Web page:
As students, we have all had our favorite teachers and courses while moving through primary school, secondary school, and eventually into college. Perhaps you took little stock of any emerging trends while your mind was preoccupied with the range of stimuli that define these transitional stages of early life. But maybe you’ve noticed that men taught many of your math and science-based courses, while women often taught your English and humanities-based courses. Or perhaps you’ve recognized that the gender makeup of administrative roles tends to be pretty homogenized, and it’s always struck you as puzzling. More broadly speaking, you may have even noticed that most of your teachers from early childhood through your late teen years are female. What is at the source of these gender imbalances, and what efforts have been made, or should be made, to create a more fair distribution in the educational space? In this blog, we’ll examine the cultural norms that helped create this phenomenon and the steps that should be taken to address them.
Gender norms and stereotypes that surround socially acceptable behavior are deeply entrenched in all areas of American society, and education is no exception. Traditional but antiquated views about what makes up “masculine” or “feminine” areas of study pervade even today, influencing the path many students go down. The STEM (Science, Technology, Engineering, and Mathematics) fields have historically been seen as more “masculine,” and more men pursue this path. (It is important to note that women are just as successful as men in this field; it is just that fewer of them follow this path.) But why are they perceived this way? It is hard to say. Intuitively, it seems silly to think we should gender academic subjects this way. Perhaps it is because the STEM fields typically yield more lucrative salaries, and men have traditionally been the family’s breadwinners, although this dynamic continues to shift. Or perhaps it is because girls going through school do not have enough female role models for teachers in the STEM fields, perpetuating a loop where they choose to pursue other avenues, and the cycle continues.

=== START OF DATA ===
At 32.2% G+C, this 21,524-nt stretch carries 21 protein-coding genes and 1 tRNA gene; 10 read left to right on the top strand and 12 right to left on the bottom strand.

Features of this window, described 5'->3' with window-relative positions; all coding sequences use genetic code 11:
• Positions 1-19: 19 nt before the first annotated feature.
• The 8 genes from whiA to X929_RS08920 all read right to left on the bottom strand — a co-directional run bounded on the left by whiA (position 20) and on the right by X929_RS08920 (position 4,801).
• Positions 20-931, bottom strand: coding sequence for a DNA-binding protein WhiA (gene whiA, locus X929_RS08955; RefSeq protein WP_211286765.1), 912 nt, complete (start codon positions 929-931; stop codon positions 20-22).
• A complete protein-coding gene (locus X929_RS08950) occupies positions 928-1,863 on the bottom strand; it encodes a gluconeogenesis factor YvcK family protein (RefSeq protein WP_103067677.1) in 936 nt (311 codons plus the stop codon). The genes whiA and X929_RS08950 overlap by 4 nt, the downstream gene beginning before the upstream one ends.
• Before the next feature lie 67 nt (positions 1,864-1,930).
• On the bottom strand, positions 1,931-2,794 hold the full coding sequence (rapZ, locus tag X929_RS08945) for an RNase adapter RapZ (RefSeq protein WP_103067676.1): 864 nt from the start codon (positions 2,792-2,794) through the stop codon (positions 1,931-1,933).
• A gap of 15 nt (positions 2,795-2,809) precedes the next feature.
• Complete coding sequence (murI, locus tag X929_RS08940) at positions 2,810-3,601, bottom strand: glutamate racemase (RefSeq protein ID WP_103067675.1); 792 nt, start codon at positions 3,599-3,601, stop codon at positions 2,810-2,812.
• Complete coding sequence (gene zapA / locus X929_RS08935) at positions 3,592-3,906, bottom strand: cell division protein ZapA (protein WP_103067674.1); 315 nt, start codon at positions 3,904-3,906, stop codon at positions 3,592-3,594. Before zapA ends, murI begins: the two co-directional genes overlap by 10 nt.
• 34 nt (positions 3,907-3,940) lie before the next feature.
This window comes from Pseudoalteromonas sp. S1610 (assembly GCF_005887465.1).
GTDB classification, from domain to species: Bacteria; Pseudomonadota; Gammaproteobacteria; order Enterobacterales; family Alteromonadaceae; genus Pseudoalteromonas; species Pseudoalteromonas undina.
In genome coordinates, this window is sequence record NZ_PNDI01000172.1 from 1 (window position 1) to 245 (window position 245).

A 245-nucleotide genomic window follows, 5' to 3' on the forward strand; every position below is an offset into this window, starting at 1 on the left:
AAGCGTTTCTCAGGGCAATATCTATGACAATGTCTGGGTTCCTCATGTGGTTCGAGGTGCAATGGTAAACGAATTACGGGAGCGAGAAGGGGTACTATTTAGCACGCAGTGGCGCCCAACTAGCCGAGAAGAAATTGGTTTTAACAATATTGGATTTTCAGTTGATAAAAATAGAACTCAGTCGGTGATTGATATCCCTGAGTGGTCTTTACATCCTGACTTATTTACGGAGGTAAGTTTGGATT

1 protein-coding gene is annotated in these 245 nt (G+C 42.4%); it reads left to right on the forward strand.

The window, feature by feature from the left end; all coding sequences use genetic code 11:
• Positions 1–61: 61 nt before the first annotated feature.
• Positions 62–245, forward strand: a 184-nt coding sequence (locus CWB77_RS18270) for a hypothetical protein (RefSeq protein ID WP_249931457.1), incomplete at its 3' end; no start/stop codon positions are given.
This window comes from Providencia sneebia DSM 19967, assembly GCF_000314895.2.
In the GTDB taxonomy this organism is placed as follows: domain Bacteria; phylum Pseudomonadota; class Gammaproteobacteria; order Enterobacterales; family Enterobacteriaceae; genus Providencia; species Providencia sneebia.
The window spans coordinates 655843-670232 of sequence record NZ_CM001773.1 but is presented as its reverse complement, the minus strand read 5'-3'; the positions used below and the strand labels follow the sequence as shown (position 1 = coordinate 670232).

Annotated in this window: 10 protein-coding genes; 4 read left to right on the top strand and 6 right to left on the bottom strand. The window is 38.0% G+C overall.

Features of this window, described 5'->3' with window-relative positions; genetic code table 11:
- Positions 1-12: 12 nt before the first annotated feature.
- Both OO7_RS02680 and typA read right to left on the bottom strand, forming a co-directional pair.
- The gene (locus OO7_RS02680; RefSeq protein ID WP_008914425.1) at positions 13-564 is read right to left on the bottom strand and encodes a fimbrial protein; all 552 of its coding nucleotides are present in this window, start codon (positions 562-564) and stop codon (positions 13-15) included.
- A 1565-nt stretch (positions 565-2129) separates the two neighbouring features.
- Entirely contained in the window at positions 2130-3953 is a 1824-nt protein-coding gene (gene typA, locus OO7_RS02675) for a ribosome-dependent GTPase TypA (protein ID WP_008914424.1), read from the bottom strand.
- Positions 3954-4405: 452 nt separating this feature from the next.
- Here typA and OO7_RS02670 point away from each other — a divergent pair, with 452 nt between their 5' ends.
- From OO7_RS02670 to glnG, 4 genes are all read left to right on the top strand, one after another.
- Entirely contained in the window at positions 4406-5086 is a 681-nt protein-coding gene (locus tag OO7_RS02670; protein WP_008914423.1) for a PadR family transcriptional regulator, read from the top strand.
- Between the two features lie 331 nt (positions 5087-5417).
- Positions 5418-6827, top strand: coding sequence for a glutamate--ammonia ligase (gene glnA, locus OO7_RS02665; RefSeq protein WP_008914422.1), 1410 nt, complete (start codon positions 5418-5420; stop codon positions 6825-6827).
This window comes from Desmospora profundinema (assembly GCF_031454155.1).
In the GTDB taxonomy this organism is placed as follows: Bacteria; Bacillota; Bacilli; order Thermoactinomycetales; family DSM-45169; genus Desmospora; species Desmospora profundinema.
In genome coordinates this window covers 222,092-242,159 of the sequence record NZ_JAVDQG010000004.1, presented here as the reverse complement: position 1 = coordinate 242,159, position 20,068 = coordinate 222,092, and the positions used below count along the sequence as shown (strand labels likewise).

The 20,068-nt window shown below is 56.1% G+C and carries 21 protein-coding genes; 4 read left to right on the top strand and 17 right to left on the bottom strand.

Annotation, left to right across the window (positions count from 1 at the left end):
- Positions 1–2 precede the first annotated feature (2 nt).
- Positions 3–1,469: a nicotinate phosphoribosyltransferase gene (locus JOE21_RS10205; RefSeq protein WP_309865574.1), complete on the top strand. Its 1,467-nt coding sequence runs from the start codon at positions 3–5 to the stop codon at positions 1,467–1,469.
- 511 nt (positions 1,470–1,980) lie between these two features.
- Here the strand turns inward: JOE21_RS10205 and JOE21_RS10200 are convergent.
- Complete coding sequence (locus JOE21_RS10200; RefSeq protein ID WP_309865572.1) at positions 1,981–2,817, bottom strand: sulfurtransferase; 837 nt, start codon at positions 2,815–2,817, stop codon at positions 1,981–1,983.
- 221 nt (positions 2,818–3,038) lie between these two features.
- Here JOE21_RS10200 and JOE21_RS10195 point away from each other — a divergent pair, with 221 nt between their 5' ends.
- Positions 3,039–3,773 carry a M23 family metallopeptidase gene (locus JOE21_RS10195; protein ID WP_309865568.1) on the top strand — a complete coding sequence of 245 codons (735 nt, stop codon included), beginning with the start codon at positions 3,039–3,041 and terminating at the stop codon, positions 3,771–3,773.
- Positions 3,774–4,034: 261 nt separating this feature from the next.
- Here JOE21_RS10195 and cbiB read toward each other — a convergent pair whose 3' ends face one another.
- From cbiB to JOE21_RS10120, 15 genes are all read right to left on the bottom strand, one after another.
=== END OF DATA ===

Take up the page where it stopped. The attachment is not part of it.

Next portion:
Similarly, persisting stereotypes surrounding women can help explain why they pursue the humanities at a higher rate than their male counterparts or why they even go into teaching altogether at a higher rate. We often view women as more nurturing, caring, and emotionally intelligent than men. So literature, for example, certainly lends itself to individuals who have a propensity to relate to their study subjects. As for teaching, perhaps women are drawn to the flexibility of a schedule that allows them to work while also taking care of their children. Much of this is speculation, as it is difficult to explain the specific reasons behind the data showing gender discrepancies in education. However, while they continue to erode year after year, stereotypes play a significant role.
While some social psychologists would say that men and women are distinct and the educational paths they choose are directly a result of biological differences, we at Zinkerz see things differently. In our eyes, every student has the potential to exceed their goals in any academic field, regardless of their gender. Suppose Daniella is interested in becoming a computer scientist or Daniel dreams of becoming an English teacher at Zinkerz. In that case, we foster all our students’ ambitions and work tirelessly to help them achieve their goals. We constantly strive to promote equality in the classroom and provide an environment where every student can excel. With that in mind, here are some strategies our educators use in a classroom setting to achieve that aim.
Self-evaluate your assumptions.
While we often intend to provide equal treatment and opportunities to all students, it’s easy to fall prey to unconscious bias. Therefore, keeping track of the students you are predominately interacting with within group discussions is essential. Perhaps you neglect some students. Remaining mindful of these patterns and constantly self-correcting helps foster an environment where everyone feels included.
Cater to different learning styles.
Perhaps you’ve noticed that the boys in your class get distracted easily or that girls will listen quietly and be less inclined to answer questions. Or maybe you’ve noticed the exact opposite! The exercises you conduct in class should help the students learn in various ways. You may see no pattern in how boys and girls learn, but what is undoubtedly true is that we are complex creatures and no two individuals are the same. So, whether you are in a group setting or teaching a student one-on-one, it is crucial to be perceptive of the differences among all of your students, how they learn, and what you can do as an educator to optimize their potential to succeed.
Mix group, paired, and independent work.
We may unfairly stereotype girls as bossy or domineering when they show leadership skills. By exposing boys and girls, both introverted and extroverted, to opportunities to lead in different settings, you’ll help dismantle these outdated stereotypes and show that anyone, regardless of their gender or aptitude, has the potential to rise to the occasion.
Our goal at Zinkerz is to treat all our students as individuals, limited only by the bounds of their imagination. While gender norms continue to persist in our society, we do all in our power to foster an environment of equality where each student feels motivated and inspired to pursue their dreams, whatever those may be. We emphatically believe that everyone has the ability to rise to their potential and realize their dreams.